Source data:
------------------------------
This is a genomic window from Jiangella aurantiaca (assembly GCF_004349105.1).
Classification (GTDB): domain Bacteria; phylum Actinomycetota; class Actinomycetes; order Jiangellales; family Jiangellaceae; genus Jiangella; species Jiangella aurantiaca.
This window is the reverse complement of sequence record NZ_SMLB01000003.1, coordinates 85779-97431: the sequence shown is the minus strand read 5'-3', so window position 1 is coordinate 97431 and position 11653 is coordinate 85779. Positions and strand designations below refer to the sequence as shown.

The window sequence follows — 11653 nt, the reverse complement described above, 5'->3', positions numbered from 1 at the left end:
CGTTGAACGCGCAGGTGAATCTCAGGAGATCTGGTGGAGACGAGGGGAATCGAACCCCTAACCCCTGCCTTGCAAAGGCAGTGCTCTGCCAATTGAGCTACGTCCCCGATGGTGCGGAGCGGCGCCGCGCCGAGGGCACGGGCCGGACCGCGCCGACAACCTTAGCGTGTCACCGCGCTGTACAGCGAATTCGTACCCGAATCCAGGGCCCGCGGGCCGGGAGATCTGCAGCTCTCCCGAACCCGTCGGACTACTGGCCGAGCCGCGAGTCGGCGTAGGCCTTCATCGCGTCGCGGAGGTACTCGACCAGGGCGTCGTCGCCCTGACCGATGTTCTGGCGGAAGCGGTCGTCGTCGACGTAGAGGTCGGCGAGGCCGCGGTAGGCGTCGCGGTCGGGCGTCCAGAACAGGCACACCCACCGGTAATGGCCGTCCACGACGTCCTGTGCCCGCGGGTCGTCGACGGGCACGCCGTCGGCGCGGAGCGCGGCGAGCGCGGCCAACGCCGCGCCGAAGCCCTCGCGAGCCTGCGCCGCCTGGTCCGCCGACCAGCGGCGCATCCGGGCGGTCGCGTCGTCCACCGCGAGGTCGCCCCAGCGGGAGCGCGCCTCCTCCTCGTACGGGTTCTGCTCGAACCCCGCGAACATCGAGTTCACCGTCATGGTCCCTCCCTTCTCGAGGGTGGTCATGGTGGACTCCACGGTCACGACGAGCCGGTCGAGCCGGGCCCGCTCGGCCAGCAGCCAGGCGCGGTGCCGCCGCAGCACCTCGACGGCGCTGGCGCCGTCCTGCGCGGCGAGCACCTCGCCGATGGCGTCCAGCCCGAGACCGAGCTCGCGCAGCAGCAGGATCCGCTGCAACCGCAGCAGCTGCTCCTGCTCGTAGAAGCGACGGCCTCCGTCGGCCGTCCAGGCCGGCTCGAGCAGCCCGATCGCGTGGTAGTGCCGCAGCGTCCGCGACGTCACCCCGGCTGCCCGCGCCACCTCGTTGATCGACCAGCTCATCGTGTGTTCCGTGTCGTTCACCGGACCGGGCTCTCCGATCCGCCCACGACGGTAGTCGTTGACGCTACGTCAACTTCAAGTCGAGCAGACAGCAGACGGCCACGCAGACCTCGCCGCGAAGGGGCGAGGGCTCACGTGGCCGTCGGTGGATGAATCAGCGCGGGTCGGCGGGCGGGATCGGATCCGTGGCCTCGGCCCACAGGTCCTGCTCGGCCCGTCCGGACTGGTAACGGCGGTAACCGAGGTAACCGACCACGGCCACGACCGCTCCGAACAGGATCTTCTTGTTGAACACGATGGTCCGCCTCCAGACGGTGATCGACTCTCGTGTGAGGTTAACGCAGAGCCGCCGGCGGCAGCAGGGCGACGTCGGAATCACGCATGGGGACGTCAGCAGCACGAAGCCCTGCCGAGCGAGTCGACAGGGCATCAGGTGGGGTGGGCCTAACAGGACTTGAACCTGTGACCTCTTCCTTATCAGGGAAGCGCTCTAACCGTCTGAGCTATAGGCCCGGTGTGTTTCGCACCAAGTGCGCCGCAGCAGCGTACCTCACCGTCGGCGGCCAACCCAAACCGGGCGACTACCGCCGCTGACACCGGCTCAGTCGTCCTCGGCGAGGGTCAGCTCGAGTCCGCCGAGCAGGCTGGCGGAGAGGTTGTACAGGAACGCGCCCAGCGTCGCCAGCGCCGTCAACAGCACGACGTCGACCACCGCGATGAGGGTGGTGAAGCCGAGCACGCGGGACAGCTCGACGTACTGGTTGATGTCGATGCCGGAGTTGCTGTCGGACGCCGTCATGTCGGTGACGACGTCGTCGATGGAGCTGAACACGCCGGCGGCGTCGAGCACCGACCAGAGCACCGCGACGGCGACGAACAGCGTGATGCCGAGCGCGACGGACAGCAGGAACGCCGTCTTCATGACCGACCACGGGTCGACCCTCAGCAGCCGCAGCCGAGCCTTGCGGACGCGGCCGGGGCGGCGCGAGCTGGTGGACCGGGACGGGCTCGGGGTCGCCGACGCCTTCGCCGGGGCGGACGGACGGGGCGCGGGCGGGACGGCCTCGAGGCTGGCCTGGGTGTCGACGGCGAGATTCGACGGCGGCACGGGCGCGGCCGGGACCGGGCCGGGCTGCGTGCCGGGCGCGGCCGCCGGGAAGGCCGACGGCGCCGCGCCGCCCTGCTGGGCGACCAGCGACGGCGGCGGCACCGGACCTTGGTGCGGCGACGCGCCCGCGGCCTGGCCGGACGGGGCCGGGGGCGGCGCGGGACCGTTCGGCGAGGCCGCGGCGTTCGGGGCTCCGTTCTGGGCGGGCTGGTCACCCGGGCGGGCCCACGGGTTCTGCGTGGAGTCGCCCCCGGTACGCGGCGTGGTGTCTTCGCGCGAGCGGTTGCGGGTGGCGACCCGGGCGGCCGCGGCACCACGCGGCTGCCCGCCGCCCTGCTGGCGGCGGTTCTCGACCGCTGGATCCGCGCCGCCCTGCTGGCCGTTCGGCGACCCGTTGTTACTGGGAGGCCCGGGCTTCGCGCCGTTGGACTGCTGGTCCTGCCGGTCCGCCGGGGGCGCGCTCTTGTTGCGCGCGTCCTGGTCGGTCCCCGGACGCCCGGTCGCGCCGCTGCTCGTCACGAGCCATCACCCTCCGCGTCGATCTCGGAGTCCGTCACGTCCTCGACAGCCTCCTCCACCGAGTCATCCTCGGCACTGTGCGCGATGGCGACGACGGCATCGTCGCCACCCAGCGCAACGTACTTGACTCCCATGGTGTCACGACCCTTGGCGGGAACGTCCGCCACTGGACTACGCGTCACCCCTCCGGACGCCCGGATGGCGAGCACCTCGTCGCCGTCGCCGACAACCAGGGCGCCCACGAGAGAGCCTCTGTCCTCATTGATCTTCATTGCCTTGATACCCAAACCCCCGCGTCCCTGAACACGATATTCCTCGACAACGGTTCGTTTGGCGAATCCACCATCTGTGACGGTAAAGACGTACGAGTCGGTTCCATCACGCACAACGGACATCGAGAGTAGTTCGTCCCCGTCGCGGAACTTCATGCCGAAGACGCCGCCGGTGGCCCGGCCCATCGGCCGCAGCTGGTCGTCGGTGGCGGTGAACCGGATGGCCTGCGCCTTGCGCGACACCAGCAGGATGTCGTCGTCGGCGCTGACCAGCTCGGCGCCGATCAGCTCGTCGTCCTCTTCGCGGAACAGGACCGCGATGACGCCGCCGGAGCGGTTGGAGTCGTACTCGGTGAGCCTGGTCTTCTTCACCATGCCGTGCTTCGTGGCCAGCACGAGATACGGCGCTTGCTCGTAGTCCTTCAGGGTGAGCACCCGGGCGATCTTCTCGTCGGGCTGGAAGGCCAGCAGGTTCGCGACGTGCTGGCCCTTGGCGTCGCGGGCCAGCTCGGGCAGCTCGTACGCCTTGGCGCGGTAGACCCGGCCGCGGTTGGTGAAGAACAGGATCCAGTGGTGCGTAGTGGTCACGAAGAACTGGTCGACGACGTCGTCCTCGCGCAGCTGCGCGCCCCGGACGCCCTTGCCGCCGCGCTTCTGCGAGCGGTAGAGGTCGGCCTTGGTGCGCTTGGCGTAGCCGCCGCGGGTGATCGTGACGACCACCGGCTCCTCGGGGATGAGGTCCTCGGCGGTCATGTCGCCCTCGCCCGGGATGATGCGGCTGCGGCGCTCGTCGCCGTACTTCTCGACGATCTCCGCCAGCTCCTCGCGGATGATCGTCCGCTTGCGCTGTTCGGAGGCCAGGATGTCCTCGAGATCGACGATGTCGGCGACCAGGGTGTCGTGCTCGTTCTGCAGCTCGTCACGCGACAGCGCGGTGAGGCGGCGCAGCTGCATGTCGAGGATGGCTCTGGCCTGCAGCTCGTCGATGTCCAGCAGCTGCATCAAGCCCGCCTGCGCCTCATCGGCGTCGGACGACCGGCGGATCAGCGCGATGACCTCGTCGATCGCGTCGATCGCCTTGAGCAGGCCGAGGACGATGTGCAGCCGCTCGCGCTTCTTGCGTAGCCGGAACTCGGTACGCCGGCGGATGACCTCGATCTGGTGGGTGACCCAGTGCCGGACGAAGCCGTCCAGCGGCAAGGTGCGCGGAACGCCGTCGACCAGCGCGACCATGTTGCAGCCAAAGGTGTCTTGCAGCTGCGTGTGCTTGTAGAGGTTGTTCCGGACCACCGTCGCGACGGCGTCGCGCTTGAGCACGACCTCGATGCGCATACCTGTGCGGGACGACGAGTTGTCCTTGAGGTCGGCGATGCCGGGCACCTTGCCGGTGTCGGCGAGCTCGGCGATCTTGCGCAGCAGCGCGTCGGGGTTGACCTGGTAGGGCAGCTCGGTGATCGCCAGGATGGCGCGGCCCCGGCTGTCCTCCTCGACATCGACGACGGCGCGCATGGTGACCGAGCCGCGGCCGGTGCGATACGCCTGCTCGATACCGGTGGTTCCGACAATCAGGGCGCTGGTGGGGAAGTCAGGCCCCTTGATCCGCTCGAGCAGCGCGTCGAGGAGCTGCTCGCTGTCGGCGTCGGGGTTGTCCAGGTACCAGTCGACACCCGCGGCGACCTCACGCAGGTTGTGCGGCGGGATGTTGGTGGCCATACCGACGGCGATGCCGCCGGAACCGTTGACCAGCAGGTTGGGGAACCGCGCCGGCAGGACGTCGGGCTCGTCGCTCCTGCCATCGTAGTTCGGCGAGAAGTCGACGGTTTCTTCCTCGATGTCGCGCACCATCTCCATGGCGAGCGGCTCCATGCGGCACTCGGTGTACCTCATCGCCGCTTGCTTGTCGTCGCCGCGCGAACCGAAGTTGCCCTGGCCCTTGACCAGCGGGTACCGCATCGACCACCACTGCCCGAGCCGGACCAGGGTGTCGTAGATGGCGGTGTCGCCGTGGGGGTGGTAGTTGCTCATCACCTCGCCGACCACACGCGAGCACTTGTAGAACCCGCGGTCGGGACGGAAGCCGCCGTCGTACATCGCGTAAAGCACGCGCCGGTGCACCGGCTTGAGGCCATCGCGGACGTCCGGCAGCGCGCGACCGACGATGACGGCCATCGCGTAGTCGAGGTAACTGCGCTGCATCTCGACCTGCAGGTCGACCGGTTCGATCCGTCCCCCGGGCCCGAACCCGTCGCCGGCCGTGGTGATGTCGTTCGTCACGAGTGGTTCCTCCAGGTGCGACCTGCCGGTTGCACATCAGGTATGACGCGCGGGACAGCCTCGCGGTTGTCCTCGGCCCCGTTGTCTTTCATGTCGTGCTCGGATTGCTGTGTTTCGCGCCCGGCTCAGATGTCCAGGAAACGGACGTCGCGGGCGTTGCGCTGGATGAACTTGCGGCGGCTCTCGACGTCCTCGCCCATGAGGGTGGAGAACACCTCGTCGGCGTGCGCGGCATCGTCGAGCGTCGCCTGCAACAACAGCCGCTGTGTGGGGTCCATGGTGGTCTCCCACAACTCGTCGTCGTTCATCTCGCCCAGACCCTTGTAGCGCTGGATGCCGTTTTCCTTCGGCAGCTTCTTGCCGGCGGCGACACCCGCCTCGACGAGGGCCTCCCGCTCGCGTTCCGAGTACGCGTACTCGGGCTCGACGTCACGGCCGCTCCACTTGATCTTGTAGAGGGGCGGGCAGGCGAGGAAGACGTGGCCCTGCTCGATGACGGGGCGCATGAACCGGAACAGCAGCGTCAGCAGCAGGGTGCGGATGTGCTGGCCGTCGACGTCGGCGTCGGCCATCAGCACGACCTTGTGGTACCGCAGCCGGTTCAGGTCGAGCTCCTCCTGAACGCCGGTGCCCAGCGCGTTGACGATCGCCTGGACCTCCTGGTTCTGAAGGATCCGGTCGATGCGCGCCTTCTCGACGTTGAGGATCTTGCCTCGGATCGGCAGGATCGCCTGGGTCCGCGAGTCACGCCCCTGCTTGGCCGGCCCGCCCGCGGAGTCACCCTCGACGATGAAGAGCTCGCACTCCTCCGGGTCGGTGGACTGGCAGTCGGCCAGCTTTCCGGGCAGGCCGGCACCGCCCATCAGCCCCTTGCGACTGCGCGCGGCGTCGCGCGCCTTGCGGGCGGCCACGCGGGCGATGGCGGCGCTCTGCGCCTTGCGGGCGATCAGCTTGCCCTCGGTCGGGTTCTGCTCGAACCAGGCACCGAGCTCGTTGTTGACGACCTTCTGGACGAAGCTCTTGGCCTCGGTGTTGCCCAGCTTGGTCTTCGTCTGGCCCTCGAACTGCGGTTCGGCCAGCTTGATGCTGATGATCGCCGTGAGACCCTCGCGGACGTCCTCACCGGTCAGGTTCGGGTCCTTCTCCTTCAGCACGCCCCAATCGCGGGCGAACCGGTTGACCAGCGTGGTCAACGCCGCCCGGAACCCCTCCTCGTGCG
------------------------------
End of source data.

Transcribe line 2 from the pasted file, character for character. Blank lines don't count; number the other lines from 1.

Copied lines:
Classification (GTDB): domain Bacteria; phylum Actinomycetota; class Actinomycetes; order Jiangellales; family Jiangellaceae; genus Jiangella; species Jiangella aurantiaca.